Southwest of Tokyo, jutting into the Pacific Ocean and entirely within the Fuji Volcanic Zone, lies the Izu peninsula. If that name doesn’t ring a bell, maybe its exported products, such as wasabi nuts and shiitake mushrooms, do. Izu is also famed for its onsen—Japanese bathhouses to which tourists find their way to sweat it all out in the shadows of Izu’s many volcanoes, with Mount Fuji being the most famous.
But it’s neither nature nor bathhouses that bring us here, but a rather atypical institution. Hidden by the dense, humid forests surrounding it, this establishment is the Japan Keirin School. Here, about a hundred boys and girls are trained, drilled and, occasionally, beaten with the sensei’s bamboo stick to become bicycle track racers. Or, more specifically, keirin racers. The sport isn’t unknown to us, but the western world has copied the Japanese tradition and modernized it for inclusion in the Olympics and world championships. But here in Izu keirin is practiced as it always has been.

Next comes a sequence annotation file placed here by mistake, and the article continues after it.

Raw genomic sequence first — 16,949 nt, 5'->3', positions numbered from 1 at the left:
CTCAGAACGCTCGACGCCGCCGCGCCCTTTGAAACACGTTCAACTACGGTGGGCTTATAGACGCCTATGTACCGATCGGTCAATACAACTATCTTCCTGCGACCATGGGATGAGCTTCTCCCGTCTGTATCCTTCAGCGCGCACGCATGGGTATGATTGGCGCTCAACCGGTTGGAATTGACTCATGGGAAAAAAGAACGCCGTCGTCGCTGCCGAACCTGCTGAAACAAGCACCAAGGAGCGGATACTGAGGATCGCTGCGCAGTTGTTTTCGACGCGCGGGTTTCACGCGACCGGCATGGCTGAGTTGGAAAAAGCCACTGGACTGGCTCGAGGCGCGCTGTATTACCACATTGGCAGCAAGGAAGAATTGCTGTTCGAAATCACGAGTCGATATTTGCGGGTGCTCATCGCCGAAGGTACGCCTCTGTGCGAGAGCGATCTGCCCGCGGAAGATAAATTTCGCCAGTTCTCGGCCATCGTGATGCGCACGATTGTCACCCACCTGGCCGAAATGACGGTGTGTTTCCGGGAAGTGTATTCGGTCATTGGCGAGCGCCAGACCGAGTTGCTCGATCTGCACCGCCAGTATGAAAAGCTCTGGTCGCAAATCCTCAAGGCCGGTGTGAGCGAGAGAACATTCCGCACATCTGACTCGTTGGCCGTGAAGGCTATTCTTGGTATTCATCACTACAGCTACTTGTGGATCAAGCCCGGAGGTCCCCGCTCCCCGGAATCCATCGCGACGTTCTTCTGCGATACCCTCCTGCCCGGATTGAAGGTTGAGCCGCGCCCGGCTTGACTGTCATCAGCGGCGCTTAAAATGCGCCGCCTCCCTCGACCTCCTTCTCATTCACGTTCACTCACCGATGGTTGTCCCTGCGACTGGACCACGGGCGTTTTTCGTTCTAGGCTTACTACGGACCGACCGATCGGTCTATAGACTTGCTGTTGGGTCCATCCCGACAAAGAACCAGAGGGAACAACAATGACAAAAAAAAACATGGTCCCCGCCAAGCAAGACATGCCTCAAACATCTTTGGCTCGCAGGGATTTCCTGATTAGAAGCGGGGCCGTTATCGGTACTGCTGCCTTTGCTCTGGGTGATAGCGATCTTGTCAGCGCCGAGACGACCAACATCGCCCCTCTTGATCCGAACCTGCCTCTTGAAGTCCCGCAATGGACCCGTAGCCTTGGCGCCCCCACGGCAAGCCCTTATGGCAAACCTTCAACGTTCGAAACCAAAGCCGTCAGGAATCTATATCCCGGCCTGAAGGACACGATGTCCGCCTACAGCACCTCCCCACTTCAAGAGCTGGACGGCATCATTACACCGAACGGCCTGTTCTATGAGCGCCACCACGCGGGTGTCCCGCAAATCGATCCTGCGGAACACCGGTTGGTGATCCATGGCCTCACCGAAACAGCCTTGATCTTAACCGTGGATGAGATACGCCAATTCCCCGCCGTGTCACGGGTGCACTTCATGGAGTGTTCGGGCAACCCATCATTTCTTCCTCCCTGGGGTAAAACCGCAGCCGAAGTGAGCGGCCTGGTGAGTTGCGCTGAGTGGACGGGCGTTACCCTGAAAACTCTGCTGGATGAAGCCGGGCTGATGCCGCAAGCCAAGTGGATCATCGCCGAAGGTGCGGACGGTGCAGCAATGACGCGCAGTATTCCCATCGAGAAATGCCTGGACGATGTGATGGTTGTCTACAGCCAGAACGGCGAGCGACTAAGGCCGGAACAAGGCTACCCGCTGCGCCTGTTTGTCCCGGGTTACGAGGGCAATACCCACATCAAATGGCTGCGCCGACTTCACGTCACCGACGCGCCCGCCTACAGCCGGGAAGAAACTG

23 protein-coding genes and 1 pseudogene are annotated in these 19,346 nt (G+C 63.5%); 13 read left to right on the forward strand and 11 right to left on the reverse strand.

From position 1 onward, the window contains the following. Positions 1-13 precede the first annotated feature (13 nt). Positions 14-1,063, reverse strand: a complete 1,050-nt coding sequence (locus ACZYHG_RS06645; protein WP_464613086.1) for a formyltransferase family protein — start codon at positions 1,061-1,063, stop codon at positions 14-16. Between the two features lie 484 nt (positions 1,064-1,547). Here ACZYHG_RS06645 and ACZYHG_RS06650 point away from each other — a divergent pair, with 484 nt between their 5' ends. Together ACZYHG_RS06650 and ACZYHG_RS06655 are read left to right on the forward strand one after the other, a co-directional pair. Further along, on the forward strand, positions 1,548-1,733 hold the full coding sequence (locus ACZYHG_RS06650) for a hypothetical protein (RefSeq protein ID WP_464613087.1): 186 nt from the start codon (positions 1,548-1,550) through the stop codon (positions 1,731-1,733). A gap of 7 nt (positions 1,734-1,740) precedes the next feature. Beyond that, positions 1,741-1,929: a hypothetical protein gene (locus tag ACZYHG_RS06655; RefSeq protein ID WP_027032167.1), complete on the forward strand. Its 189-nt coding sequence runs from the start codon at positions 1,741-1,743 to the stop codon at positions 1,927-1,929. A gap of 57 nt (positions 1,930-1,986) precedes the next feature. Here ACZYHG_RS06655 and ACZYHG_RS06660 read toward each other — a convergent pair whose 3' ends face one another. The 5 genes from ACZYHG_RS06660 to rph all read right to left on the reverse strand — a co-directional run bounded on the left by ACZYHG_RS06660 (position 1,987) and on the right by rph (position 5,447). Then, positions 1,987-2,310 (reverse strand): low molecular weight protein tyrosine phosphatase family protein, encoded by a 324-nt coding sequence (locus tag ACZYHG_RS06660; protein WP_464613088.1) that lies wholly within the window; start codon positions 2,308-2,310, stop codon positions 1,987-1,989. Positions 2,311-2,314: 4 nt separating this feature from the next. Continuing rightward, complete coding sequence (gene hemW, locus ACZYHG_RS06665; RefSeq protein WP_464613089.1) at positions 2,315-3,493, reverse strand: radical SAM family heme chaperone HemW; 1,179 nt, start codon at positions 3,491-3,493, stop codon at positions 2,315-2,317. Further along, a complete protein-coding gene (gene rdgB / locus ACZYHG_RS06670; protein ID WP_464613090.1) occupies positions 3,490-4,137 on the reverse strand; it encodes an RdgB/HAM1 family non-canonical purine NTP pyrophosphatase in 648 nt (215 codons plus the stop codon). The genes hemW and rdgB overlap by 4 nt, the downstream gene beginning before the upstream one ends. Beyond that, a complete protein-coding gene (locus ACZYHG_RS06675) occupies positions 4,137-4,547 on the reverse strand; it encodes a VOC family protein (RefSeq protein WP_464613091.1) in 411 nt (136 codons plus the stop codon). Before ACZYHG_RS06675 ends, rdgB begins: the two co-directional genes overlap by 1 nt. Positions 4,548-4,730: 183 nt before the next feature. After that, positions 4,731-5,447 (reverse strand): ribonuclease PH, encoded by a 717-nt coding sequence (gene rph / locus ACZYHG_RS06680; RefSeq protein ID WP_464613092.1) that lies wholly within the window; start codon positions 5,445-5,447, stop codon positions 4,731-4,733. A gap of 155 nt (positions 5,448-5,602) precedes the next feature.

The concept is simple. A neutral track racer—not a derny motorcycle as used at the Olympics—starts in front of a peloton of nine racers and sets the pace for about a mile. He systematically increases the speed to 50 kilometers per hour and leaves the track half a mile before the finish. That’s when the keirin racers start jostling for position before making their sprints to the finish line. For Japanese fans of the sport, keirin is first and foremost a betting sport.